An Open Letter to the President on Libya, etc.

Joseph Campbell
I look like the guy from Fringe, but I'm really Joseph Campbell. I totally called this.

Dear Mr. President,

This is the part of your hero’s journey where you’re tempted to refuse the return.  Having ascended to the greatest height of political power our planet offers, you have been expected for some time to bring the boon back from the heavens and bestow it upon the world, or at least upon your ideological fellows.  As you’re fond of saying, elections have consequences.

You have done some of this.  But in matters of war, of geopolitics, of, say, Guantanamo Bay, you have not. (There are some 70 fewer detainees at Guantanamo under the current administration, and Obama has reserved the right to hold prisoners indefinitely without trial. The Bush Administration released some 500 detainees itself, leaving 242, compared to Mr. Obama’s remaining 172. Yes, you can read that to say that George Bush release 10x as many Guantanamo detainees as has the man who made promising to close the facility and axiomatic plank in his election platform.)  Some might say, sir, that you are keeping the boon.

This brings me to Libya, where the complaint from many has been that U.S. air-strikes there, and our larger assumed role, smack of Bush Era (that is, like, so0000 three years ago) policy.  On Monday night, you tried to diffuse that.

You said, if I may paraphrase:

  • Some nations may turn a blind eye toward looming humanitarian crisis, but the United States is different. (American exceptionalism on Line one, sir.)
  • We are engaging in military action in Libya to prevent a humanitarian crisis.
  • We are protecting innocent civilians from the brutality of their own government.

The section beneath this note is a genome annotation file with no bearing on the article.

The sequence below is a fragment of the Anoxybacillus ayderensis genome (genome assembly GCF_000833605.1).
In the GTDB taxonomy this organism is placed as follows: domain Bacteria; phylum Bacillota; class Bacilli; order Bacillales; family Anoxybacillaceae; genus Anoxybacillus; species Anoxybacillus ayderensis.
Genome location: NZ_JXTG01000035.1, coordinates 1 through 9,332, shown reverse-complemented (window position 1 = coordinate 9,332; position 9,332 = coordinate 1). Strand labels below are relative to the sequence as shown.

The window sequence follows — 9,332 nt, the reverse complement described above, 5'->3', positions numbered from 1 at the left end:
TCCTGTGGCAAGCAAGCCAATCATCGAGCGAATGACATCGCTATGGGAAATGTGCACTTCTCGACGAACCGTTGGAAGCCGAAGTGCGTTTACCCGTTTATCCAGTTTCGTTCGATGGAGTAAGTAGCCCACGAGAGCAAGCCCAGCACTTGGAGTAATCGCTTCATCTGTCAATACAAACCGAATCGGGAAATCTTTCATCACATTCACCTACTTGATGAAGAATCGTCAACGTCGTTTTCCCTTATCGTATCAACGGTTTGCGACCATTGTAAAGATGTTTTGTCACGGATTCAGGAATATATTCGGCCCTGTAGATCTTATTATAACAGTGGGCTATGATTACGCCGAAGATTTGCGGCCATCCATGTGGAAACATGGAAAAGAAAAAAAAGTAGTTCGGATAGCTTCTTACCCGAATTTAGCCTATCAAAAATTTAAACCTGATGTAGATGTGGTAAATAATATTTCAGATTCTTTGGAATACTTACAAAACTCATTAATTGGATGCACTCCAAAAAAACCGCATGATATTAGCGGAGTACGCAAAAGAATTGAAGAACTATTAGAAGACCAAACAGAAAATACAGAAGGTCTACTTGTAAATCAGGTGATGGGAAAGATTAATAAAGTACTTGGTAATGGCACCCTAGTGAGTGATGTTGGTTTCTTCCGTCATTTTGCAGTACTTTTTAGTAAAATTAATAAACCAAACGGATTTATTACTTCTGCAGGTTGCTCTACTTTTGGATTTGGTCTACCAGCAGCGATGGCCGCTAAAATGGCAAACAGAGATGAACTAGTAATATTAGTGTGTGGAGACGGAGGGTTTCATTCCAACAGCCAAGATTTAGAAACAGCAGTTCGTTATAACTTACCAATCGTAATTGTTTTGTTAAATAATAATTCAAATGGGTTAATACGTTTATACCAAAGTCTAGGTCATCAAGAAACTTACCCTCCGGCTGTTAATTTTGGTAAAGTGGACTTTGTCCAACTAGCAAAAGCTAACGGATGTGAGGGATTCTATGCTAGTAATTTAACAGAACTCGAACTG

• We are preemptively ensuring that the likely exodus of destabilizing refugees into Tunisia and Egypt won’t happen. (Preemption on Line 2.)
  • We are not fighting on the rebels’ behalf.
  • Our goal is not regime change.
  • Our military action is focused on preventing a humanitarian crisis, but our larger interests (and our role in Libya’s future) is open-ended.  Because:
  • Our military goal is short and concise, but our long-term geopolitical, nay, geosocial goal is nation-building. (Campaign rhetoric denouncing nation-building is lighting the hell up on Line 3, Mr. President).
  • But remember, our military goal is not regime change.
  • But our larger, peaceful, goal, once regime change happens, is nation-building.
  • We have a duty (and an implied right) to do this.
  • We, the Administration, is really afraid of the phrase “regime-change.”  Except freaking Hillary.  Biden thinks it’s about the revolving cast of former popstars endorsing ProActiv.

Because you’re Barack Obama, I need to say something about your delivery.  The speech was clear in small pieces, but lacked the uniting coherence that got you elected (probably because it lacked all of the ideology that got you elected). At times, you seemed overly defensive.  Clintonian.  Which makes sense, given that I can’t be alone in thinking this is Hillary’s Kosovo.

What you need to do now:

Convince us that everything going on in the Middle East and North Africa will not end with yet another summit of rich Western nations drawing lines on maps.  We’ve been there before, sir, (see, if you’re Woodrow Wilson, nationalism and self-determination are all well and good for anyone north of the Mediterranean) and it, more than freedom, is why proponents of Arab nationalism and Islamism so often define themselves against a what they see as a recalcitrant, oppressive, evil West.

You’re on quite a tight rope.  Of course we can’t stand idly by while people are slaughtered by their governments, but shit, Mr. President, doesn’t it feel awful opportunistic to say that we’ll go ahead and spend our troops and treasure when there’s a humanitarian crisis that just so happens to also involve American (and let’s not forget NATO) interests?  Doesn’t that sound like so much bullshit?  Doesn’t that sound like imperialism?  What you’ve said, in effect, is that you won’t wait to see images of carnage before we act (asterisk) when there’s a clear and compelling national interest in stopping that carnage.  It’s like we’ve forgotten about the oil in Sudan, and that it goes, of all places, to China.  But yes, let’s secure Italy’s, France’s, and Spain’s Libyan reserves post haste, Mr. President.  This is alliance at its finest.